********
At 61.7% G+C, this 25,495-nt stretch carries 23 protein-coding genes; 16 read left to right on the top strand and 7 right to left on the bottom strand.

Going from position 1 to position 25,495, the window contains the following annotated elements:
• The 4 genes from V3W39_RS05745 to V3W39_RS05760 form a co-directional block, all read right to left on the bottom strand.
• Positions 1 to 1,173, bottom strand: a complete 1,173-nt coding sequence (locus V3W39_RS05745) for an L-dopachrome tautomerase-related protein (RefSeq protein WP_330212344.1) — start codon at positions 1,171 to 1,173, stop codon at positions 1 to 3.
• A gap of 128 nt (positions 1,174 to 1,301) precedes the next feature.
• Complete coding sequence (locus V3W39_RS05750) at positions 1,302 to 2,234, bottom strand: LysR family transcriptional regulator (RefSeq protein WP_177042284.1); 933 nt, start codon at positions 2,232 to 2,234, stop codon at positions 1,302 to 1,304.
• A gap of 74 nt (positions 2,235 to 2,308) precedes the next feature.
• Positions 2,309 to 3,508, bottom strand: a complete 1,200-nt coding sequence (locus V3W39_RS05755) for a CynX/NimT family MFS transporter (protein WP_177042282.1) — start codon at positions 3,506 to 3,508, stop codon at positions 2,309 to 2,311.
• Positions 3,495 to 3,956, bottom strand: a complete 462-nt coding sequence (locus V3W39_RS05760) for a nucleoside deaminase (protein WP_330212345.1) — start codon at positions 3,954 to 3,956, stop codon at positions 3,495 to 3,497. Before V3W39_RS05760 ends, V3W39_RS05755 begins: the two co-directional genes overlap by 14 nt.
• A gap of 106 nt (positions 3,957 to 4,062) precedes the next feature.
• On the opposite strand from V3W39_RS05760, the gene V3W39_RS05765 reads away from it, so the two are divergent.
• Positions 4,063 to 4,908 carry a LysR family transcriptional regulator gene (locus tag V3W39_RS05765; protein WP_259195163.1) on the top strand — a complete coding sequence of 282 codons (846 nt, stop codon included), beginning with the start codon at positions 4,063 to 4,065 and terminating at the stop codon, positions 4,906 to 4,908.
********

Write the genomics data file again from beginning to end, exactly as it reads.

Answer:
At 61.7% G+C, this 25,495-nt stretch carries 23 protein-coding genes; 16 read left to right on the top strand and 7 right to left on the bottom strand.

Going from position 1 to position 25,495, the window contains the following annotated elements:
• The 4 genes from V3W39_RS05745 to V3W39_RS05760 form a co-directional block, all read right to left on the bottom strand.
• Positions 1 to 1,173, bottom strand: a complete 1,173-nt coding sequence (locus V3W39_RS05745) for an L-dopachrome tautomerase-related protein (RefSeq protein WP_330212344.1) — start codon at positions 1,171 to 1,173, stop codon at positions 1 to 3.
• A gap of 128 nt (positions 1,174 to 1,301) precedes the next feature.
• Complete coding sequence (locus V3W39_RS05750) at positions 1,302 to 2,234, bottom strand: LysR family transcriptional regulator (RefSeq protein WP_177042284.1); 933 nt, start codon at positions 2,232 to 2,234, stop codon at positions 1,302 to 1,304.
• A gap of 74 nt (positions 2,235 to 2,308) precedes the next feature.
• Positions 2,309 to 3,508, bottom strand: a complete 1,200-nt coding sequence (locus V3W39_RS05755) for a CynX/NimT family MFS transporter (protein WP_177042282.1) — start codon at positions 3,506 to 3,508, stop codon at positions 2,309 to 2,311.
• Positions 3,495 to 3,956, bottom strand: a complete 462-nt coding sequence (locus V3W39_RS05760) for a nucleoside deaminase (protein WP_330212345.1) — start codon at positions 3,954 to 3,956, stop codon at positions 3,495 to 3,497. Before V3W39_RS05760 ends, V3W39_RS05755 begins: the two co-directional genes overlap by 14 nt.
• A gap of 106 nt (positions 3,957 to 4,062) precedes the next feature.
• On the opposite strand from V3W39_RS05760, the gene V3W39_RS05765 reads away from it, so the two are divergent.
• Positions 4,063 to 4,908 carry a LysR family transcriptional regulator gene (locus tag V3W39_RS05765; protein WP_259195163.1) on the top strand — a complete coding sequence of 282 codons (846 nt, stop codon included), beginning with the start codon at positions 4,063 to 4,065 and terminating at the stop codon, positions 4,906 to 4,908.